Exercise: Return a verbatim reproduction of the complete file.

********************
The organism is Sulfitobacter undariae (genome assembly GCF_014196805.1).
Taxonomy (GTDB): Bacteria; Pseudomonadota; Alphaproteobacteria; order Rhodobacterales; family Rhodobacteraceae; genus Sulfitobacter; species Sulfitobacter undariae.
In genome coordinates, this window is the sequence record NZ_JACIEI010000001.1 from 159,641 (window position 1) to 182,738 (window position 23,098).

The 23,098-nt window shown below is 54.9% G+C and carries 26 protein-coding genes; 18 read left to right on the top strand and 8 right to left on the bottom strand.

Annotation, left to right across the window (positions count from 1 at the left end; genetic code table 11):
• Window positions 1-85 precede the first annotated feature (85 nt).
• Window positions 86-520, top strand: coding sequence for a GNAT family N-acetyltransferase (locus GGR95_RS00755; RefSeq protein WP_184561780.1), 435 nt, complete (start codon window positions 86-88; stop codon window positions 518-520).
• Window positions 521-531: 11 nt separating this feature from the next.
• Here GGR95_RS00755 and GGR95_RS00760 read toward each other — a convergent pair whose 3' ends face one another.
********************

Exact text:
The organism is Sulfitobacter undariae (genome assembly GCF_014196805.1).
Taxonomy (GTDB): Bacteria; Pseudomonadota; Alphaproteobacteria; order Rhodobacterales; family Rhodobacteraceae; genus Sulfitobacter; species Sulfitobacter undariae.
In genome coordinates, this window is the sequence record NZ_JACIEI010000001.1 from 159,641 (window position 1) to 182,738 (window position 23,098).

The 23,098-nt window shown below is 54.9% G+C and carries 26 protein-coding genes; 18 read left to right on the top strand and 8 right to left on the bottom strand.

Annotation, left to right across the window (positions count from 1 at the left end; genetic code table 11):
• Window positions 1-85 precede the first annotated feature (85 nt).
• Window positions 86-520, top strand: coding sequence for a GNAT family N-acetyltransferase (locus GGR95_RS00755; RefSeq protein WP_184561780.1), 435 nt, complete (start codon window positions 86-88; stop codon window positions 518-520).
• Window positions 521-531: 11 nt separating this feature from the next.
• Here GGR95_RS00755 and GGR95_RS00760 read toward each other — a convergent pair whose 3' ends face one another.